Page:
Although grazing cattle are fenced out, cattle in the drift can pass through the 160-acre exclosure. That prospect alarmed the conservation groups who said the bovid herds would trammel the sensitive environment of the two-inch-long dace.
Ranchers agreed to either trail herds around the exclosure or truck them through, according to Mehta’s 31-page June 19 order. He rejected conservationists’ request for a “just-in-case” Warm-Springs-Dace injunction because “there is no additional relief that the court can grant.”
Deaths sadden grizzly advocate
Despite the ultimate ruling, Mehta found in favor of Western Watersheds and its co-plaintiffs on many points, but not enough to merit a preliminary injunction. Western Watersheds and others, for example, have skin in the game, he ruled, citing a declaration by Jason Christensen, the director of Yellowstone to Uintas Connection.
“Christensen states that he has ‘been camping, hiking and fishing in the Upper Green River area for 33 years,’ and that his ‘favorite aspect of being in the Upper Green River area is looking for and viewing grizzly bears,’” the judge wrote. Christensen also has a “deep spiritual connection to the area and to the wildlife, including grizzly bears, that live in the Upper Green River area,” the judge’s order reads.
“Every time he ‘learn[s] about a grizzly bear death due to livestock conflicts on the Upper Green River area, [he is] saddened,’” Mehta’s opinion reads.
Ranchers contended Christensen’s legally protected interests lie in the species, not specific animals. That argument didn’t sway the judge who sided with Christensen’s claim of injury to his “concrete aesthetic and recreational interests.”
In their own declarations, ranchers contended that the failure to remove so-called nuisance grizzlies would doom them economically. Yellowstone grizzly population has grown since the 1980s or so and bears began troubling Upper Green River stockmen in the 1990s.
Not protecting their stock from grizzlies would render the grazing lands unusable, ranchers contend. That would result in a cascade of consequences for ranchers and wildlife, the stock growers said.
“It is my opinion that, without the Upper Green River Cattle Allotment, many of these ranches would be sold, and, undoubtedly, some would be subdivided,” Albert Sommers, one of the members of the Green River Drift, wrote in a declaration. “Should the members’ ranching operations and historic grazing practices be diminished or eliminated, large ungulate migration routes and other important wildlife habitats would be affected,” he wrote.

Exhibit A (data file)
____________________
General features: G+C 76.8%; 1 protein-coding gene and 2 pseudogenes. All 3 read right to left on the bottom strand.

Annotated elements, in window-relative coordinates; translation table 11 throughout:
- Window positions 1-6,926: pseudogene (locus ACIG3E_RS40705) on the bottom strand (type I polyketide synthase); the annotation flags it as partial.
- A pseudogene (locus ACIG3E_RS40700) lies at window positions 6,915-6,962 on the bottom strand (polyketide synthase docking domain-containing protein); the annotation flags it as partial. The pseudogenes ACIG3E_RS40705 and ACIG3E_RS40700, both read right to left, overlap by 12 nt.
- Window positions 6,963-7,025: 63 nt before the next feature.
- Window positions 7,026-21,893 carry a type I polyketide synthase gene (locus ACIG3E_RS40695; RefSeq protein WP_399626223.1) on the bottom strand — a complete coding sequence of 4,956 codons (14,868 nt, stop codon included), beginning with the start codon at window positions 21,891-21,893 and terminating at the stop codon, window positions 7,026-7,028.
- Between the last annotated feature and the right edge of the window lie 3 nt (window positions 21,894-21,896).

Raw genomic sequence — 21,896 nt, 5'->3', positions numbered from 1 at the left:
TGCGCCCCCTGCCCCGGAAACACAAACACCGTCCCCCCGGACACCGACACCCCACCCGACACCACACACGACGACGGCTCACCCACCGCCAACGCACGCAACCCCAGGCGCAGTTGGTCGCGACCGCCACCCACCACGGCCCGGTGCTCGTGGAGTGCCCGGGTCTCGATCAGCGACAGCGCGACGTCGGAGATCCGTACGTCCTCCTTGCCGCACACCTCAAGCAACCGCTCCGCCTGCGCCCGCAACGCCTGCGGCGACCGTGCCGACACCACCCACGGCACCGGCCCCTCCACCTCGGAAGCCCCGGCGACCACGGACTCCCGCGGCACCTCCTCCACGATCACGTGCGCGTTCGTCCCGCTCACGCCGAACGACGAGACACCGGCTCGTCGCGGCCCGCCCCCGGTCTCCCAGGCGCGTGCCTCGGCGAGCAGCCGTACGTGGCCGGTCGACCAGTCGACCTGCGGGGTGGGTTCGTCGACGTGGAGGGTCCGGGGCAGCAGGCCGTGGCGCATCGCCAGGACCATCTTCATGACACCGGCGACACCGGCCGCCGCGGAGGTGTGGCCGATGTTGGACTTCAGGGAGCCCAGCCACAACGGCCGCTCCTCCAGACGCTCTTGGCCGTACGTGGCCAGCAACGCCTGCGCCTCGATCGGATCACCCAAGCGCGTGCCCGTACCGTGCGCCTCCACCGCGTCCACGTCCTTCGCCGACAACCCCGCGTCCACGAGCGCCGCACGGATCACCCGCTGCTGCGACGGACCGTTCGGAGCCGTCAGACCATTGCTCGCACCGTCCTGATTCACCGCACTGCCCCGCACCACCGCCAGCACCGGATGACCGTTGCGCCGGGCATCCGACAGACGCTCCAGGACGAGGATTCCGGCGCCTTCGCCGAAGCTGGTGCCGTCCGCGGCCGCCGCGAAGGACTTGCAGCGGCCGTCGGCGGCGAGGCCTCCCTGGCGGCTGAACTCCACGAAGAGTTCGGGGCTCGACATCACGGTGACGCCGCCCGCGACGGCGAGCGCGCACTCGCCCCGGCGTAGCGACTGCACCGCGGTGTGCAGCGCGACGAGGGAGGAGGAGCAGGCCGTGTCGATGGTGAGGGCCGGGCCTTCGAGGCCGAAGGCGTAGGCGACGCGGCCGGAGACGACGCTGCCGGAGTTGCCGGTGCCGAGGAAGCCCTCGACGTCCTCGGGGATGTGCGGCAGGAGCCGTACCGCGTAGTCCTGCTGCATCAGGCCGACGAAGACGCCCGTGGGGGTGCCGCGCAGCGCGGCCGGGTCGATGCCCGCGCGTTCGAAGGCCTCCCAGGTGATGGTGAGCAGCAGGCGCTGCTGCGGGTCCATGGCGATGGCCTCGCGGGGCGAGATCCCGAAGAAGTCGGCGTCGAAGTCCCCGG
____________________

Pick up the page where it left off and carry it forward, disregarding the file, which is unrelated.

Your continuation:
The Green River Drift is on the National Register of Historic Places. The route to the 170,000 acres of federal summer grazing lands covers about 58 miles starting near the confluence of the New Fork and Green rivers to beyond the community of Kendall. Cattle reverse the route in the fall and those that are not sold spend winter on home ranches around Pinedale.
The Wyoming Game and Fish Department compensates ranchers for wildlife damage, including for cattle killed by grizzly bears, considered a trophy game animal. In FY 2020, which ends June 30th, the department has so far paid Upper Green River grazers $125,881 for 17 individual claims of losses to grizzly bears or wolves, according to information supplied by the agency.
This article has been corrected to say that the federal authorization approved grazing allotments, not a single permit, and to read that the Green River Drift route begins near the confluence of the New Fork and Green rivers, not Cora. It extends beyond, not to, the community of Kendall.
For clarity, the Green River Drift route and the 170,000 acres of grazing in the Upper Green River valley is mostly used by members of the Upper Green River Cattle Association. Other ranches use portions of the trail and have their own grazing allotments within the 170,000-acre area approved by the Forest Service in 2019 — Ed.